Marvin Gaye’s performance of the national anthem at the 1983 NBA All-Star Game is as much a part of the league’s lore as Dr. J’s rock-the-cradle dunk in The Finals later that year. Whitney Houston’s version, with full military flyover, even as the kindling of the modern coercive patriotism movement still puts a lump in my throat. The Cowsills finishing out “home of the brave,” before breaking into the chorus of “Hair” at the 2004 American League Championship Series set the perfect tone for things to come.
Only once have I not stood and removed my cap for The Star-Spangled Banner. The other times I felt like doing so, I was with others who didn’t come to the park to see a political protest protest, to say nothing of the ridiculous irony of going to a baseball game to make a political statement against political statements made at a baseball game. The time I did sit silently I was with a friend of a like mind, and we were in San Francisco, so we hardly deserved any credit for political bravery. The song still played. It probably always will.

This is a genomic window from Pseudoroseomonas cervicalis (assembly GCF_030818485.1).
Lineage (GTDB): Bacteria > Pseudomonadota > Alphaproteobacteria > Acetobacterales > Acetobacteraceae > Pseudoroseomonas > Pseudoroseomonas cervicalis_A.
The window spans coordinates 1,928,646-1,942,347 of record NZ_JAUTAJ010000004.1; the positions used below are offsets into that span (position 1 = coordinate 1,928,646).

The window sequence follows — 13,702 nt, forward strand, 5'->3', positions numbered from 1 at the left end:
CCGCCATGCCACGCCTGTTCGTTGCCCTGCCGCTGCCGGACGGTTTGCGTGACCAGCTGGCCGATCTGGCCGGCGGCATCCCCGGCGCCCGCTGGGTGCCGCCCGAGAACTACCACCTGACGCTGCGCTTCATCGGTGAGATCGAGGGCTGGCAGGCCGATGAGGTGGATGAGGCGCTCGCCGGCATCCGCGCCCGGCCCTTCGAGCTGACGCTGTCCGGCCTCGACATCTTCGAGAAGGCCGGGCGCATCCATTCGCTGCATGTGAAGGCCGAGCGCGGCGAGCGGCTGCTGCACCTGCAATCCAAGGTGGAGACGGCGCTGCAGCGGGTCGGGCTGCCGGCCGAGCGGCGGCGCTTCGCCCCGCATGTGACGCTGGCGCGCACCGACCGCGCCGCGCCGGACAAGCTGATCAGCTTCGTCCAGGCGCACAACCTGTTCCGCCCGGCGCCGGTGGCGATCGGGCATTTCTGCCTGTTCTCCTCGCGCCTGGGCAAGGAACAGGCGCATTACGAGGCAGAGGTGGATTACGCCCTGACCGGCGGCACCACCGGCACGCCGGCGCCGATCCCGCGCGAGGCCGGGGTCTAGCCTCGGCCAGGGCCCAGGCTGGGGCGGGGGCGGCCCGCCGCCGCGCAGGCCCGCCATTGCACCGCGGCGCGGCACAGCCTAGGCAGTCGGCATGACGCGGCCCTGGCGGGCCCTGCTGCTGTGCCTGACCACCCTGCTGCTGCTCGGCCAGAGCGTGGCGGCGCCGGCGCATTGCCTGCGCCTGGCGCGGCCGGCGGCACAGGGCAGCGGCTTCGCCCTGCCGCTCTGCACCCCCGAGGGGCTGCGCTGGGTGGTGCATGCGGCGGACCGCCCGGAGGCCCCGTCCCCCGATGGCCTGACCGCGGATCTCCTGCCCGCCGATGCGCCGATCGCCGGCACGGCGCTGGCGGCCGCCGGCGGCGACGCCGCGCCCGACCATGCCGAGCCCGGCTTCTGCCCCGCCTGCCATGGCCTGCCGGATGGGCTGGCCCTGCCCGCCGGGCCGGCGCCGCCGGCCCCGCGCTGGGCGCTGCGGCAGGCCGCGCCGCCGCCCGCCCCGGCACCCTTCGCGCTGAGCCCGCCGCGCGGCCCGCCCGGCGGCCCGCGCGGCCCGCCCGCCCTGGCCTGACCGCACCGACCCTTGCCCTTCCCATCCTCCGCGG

In Little League we were excited to hear The Star-Spangled Banner before a game not because it was a special song, but because it made us into pretend major leaguers. Yet I go home to play a pretend major leaguer on my television and I never hear a note of it.
I pondered all of this last Thursday as the anthem wound up and finished. Dad and I put our caps back on and sang, without coercion, the final two words of The Star-Spangled Banner which everyone knows are “Play ball!” I picked up my beer and took a sip. The P.A. began calling out the opposing team’s batting order and home team’s defensive positions. And I drummed my right thumb against my thigh, trying to button through all of that, too